As with most great culinary discoveries, which seem to come from either Italy or France, champagne first gained world renown because of its association with the anointment of French kings. Royalty from throughout Europe spread the message of the unique sparkling wine from Champagne and its association with luxury and power. The leading manufacturers went well out of their way to make sure that they and the champagne they produced was associated with nobility and royalty. Through advertising and packaging, they sought to associate champagne with high luxury, festivities and rites of passage.

In 1866 the famous entertainer and star of his day, George Leybourne, began a career of making celebrity endorsements for champagne. The champagne maker Moët commissioned him to write and perform songs extolling the virtues of champagne, especially as a reflection of taste, affluence, and the good life. He agreed to drink nothing but champagne in public.

Types of Champagne

Vintage And Non-Vintage
Most of the champagne produced today is 'non-vintage,' meaning that is a blended product of grapes from multiple vintages. Most of the base will be from a single year vintage with producers blending anywhere from 10-15% (even as high as 40%) of wine from older vintages. A designated 'vintage' is usually up to the wine maker and specifically tied to conditions that are very favorable. 'Vintage' wine must be composed of at least 85% of the grapes from the vintage year. Under champagne wine regulations, houses that make both vintage and non-vintage wines are allowed to use no more than 80% of the total vintage's harvest for the production of vintage champagne. This allows at least 20% of the harvest from favorable vintages to be reserved for use in non-vintage champagne. In less than ideal vintages, some producers will produce a wine from only that single vintage and still label it as non-vintage rather than as 'vintage' since the wine will be of lesser quality and the producers have little desire to reserve the wine for future blending.

Blanc de blancs
Blanc de Blancs means 'white of whites' and is used to designate champagnes made only from Chardonnay grapes. The term is occasionally used in other sparkling wine-producing regions, usually to denote Chardonnay-only wines rather than any sparkling wine made from other white grape varieties.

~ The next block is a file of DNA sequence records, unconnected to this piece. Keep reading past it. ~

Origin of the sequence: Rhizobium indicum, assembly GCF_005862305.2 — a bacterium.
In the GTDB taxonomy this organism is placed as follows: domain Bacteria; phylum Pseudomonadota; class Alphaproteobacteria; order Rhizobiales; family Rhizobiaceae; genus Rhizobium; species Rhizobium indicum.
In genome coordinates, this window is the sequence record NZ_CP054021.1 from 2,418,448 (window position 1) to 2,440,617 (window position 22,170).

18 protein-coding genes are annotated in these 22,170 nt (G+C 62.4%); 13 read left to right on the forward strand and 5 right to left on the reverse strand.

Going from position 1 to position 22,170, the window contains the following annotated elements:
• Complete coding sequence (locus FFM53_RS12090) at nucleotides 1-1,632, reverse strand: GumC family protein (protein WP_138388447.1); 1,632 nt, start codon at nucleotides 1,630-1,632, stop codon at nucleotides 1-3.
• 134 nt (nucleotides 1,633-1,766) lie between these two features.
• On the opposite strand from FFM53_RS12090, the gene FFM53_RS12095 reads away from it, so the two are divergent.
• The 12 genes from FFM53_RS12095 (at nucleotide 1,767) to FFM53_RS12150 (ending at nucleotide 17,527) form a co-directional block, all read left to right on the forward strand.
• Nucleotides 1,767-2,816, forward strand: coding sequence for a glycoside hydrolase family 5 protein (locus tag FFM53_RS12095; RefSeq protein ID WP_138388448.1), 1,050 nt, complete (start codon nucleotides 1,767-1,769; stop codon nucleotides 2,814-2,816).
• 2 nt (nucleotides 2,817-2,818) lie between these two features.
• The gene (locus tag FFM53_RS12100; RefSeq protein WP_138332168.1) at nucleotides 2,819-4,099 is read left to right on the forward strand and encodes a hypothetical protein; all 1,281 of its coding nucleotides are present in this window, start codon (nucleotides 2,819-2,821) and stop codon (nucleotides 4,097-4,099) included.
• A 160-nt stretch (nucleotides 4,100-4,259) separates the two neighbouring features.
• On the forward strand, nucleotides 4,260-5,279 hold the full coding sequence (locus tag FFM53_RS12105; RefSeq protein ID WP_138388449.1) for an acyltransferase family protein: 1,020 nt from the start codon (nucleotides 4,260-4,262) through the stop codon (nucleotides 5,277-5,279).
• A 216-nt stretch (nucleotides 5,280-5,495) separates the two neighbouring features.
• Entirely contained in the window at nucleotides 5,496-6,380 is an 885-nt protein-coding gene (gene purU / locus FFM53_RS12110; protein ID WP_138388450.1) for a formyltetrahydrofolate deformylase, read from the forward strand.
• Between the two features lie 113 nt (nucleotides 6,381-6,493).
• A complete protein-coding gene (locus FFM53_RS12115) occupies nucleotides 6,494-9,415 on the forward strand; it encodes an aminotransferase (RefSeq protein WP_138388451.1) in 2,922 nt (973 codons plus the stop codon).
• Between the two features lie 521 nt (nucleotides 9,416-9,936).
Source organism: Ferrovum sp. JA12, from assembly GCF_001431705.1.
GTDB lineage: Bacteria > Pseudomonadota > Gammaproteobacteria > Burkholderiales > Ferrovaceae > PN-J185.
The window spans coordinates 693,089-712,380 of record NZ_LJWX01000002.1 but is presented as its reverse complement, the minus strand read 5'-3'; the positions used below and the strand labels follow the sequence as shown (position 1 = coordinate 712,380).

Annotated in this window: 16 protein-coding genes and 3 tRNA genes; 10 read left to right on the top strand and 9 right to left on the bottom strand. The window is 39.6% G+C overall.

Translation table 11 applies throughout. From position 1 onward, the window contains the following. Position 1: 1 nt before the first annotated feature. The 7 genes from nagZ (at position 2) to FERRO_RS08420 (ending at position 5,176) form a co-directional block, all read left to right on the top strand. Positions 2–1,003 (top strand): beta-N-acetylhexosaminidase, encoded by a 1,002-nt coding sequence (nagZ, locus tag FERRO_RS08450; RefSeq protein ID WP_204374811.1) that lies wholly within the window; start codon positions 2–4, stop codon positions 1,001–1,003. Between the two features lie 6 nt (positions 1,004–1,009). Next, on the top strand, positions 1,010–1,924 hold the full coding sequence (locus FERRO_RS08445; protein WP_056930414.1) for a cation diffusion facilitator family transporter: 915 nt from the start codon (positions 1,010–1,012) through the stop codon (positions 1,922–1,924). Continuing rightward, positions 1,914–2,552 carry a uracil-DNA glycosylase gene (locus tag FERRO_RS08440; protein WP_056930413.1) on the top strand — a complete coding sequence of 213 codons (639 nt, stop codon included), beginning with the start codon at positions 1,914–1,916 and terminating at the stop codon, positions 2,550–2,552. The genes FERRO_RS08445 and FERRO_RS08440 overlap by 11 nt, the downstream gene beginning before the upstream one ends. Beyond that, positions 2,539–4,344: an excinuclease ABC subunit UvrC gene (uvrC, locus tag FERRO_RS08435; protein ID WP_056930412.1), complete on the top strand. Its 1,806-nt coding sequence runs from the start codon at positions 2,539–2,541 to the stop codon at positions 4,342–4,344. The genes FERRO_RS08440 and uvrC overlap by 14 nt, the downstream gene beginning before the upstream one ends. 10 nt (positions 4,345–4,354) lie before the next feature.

Blanc de Noirs

Blanc de Noirs are white champagnes made only from the black grape varieties of Pinot Noir and Pinot Meunier. Typically, these sparkling wines are full-bodied and deeper yellow-gold in color. They are ideal for full-flavored foods, including meats and cheeses.

Pink or Rosé
Pink or Rosé champagnes are produced by one of two methods. The traditional method involves the addition of a small amount of Pinot Noir still wine to the base wine or cuvée prior to the second fermentation. The maceration method, or skin contact method, involves the pressing of the grape skins, allowing them to soak with the juice of the grapes prior to fermentation.

Prestige cuvée
A prestige cuvée, or cuvée de prestige, is a proprietary blended wine (usually a champagne) that is considered to be the elite of a producer's range. Famous examples include Louis Roederer's Cristal, Laurent-Perrier's Grand Siècle, Moët & Chandon's Dom Pérignon, and Pol Roger's Cuvée Sir Winston Churchill.

The original prestige cuvée was Moët & Chandon's Dom Pérignon, launched in 1936 with the 1921 vintage. Until then, champagne houses produced different cuvées of varying quality, but a top-of-the-line wine produced to the highest standards (and priced accordingly) was a new idea. In fact, Louis Roederer had been producing Cristal since 1876, but this was strictly for the private consumption of the Russian tsar.

Cristal was made publicly available with the 1945 vintage. Then came Taittinger's Comtes de Champagne (first vintage 1952), and Laurent-Perrier's Grand Siècle 'La Cuvée' in 1960, a blend of three vintages (1952, 1953, and 1955). In the last three decades of the twentieth century, most champagne houses followed these with their own prestige cuvées, often named after notable people with a link to that producer (Veuve Clicquot's La Grande Dame, thenickname of the widow of the house's founder's son; Pol Roger's Cuvée Sir Winston Churchill, named for the British prime minister; and Laurent-Perrier's Cuvée Alexandra Rosé, to name just three examples, and presented in non-standard bottle shapes (following Dom Pérignon's lead with its eighteenth-century revival design).

Champagnes also come in a variety of sweet to the extra dry. Here is a brief chart that will help you in picking the type that best suits your tastes:

Doux: Sweet
Demi-sec: Half-dry
Sec: Dry
Extra sec: Extra dry
Brut: Nearly completely dry